Six women in Peru embark on transoceanic voyage on paddle board

Six women are attempting to paddle 8,000 kilometers (5,000 miles) across the Pacific Ocean to raise awareness about how sport can help cancer patients overcome emotional distress.

These women -- one from Spain and the others French -- set off on Wednesday from Lima with their single board and paddles heading for Mo'orea in French Polynesia.

"We're going to attempt an unprecedented challenge: connecting Lima to Mo'orea on a board. We're six water women," Stephanie Geyer Barneix told AFP from the Lima Rowing Club before setting off.

"It is a project that has been three years in the making. Today it is being realized," added the 47-year-old, a survivor of breast cancer.

"We're going to paddle day and night to try to arrive at the end of March in Mo'orea."

The women will take turns on one board, swapping places every hour, to paddle standing up while the other five rest in a catamaran traveling behind it with first aid personnel aboard.

All six are athletes and trained coast guards, aged between 22 and 47.

They will each paddle for about four hours a day, with Geyer Barneix expecting them to advance five to six kilometers every hour.

This attempt is inspired by the 1947 Kon-Tiki expedition led by Norwegian explorer Thor Heyerdahl.

He built a wooden raft using centuries old materials and technologies in a bid to prove that ancient South American people could have reached Polynesia by sea.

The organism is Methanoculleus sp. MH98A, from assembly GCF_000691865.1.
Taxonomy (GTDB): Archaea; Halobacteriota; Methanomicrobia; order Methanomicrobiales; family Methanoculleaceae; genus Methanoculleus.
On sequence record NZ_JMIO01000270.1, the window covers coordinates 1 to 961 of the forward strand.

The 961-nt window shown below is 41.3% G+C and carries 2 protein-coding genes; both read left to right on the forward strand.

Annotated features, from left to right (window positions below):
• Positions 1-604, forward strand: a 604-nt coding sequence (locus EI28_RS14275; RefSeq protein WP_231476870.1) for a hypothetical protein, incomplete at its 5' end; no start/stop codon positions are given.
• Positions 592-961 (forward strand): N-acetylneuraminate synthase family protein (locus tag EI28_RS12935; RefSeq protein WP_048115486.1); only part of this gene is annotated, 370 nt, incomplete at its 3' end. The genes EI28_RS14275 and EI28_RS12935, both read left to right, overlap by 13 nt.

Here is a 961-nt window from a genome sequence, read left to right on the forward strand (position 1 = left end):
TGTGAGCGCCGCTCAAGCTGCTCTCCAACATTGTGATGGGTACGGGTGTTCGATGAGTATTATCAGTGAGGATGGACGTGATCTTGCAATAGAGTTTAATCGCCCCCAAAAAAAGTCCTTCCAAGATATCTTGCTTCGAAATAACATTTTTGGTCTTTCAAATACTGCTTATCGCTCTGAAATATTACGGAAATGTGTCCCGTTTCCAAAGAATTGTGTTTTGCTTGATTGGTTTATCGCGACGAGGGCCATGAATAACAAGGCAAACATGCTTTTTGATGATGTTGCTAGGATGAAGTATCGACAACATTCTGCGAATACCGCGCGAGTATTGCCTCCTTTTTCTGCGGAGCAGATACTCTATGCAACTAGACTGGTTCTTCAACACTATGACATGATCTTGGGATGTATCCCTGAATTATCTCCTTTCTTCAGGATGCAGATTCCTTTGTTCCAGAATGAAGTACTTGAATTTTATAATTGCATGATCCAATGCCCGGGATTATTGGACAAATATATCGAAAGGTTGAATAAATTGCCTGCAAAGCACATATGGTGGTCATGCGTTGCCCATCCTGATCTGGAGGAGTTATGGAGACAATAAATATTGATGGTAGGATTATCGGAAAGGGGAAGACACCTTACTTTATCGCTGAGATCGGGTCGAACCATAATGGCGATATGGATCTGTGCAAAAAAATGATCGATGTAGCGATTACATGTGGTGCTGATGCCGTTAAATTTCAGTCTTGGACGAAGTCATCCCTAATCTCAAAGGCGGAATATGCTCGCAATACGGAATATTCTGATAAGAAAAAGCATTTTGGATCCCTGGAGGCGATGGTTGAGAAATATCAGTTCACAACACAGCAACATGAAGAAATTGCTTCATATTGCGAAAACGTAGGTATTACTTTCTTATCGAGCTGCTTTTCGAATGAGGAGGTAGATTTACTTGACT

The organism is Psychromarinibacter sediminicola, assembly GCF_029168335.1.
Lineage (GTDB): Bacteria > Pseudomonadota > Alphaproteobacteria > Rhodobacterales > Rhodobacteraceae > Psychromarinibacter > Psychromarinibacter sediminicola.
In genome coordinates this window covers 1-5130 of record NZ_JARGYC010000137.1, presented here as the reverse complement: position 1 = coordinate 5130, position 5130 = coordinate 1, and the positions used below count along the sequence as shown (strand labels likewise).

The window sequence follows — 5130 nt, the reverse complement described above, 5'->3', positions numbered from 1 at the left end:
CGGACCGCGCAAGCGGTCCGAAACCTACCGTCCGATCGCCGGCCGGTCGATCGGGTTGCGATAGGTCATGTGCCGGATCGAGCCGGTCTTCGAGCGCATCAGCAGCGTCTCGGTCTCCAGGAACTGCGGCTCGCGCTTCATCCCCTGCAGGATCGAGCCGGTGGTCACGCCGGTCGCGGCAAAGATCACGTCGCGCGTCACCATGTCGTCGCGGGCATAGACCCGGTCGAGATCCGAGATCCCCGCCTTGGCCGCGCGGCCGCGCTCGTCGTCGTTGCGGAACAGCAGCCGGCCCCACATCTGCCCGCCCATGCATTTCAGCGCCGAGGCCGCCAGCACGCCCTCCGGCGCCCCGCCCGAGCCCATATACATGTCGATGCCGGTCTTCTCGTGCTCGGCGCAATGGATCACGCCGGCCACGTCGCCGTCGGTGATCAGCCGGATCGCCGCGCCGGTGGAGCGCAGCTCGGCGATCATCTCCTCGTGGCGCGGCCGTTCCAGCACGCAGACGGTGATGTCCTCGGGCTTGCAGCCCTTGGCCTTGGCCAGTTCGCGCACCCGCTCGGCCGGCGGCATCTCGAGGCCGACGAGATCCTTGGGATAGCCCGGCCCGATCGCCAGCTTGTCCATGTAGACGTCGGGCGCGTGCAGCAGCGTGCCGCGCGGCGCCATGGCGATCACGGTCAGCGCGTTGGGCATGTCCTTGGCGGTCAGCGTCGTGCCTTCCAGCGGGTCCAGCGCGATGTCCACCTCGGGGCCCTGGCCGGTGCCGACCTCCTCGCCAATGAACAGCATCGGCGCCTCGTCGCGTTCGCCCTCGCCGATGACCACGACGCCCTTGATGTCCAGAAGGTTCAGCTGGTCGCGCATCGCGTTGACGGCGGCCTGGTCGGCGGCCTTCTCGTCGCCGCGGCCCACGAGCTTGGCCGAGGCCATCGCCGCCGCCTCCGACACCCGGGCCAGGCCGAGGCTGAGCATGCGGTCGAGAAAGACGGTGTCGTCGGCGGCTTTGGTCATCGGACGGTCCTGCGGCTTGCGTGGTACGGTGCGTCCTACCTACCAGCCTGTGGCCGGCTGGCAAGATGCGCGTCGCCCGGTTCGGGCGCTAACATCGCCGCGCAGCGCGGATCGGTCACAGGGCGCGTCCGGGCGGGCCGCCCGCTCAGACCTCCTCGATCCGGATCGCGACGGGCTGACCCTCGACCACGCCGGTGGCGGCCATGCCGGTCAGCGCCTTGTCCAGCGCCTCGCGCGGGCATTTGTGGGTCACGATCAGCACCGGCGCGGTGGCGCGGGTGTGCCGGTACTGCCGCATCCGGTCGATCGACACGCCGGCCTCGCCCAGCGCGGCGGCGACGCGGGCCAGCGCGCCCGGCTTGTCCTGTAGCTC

"Originally we saw that the shortest route was from Mexico but then we discovered the history of Kon-Tiki, which inspired us quite a bit as it was comprised of six men and we're six women," said Geyer Barneix.

Also taking part in the "Cape Optimist" adventure are Alexandra Lux, Emmanuelle Bescheron, Itziar Abascal, Marie Goyeneche and Margot Calvet.

Spaniard Abascal, 34, powered the first paddle strokes from the Peruvian coast.

She was escorted off by two local fishermen aboard rustic rafts made from an indigenous aquatic plant that has been used in navigation vessels for centuries.

"It's a huge sporting challenge to be able to tackle this great journey," said Abascal, whose parents both had cancer.

"They taught me to never give up. You always have to keep going."

"That's our motto: taking it day by day, stroke by stroke all the way to Polynesia. It's a bit like how the illness progresses, day by day, step by step."

The expedition aims to raise funds for Hope Team East, an association that supports people suffering from or recovering from cancer through sport.

"We're here to paddle for sick children ... we all have oceans to cross," said Geyer Barneix.

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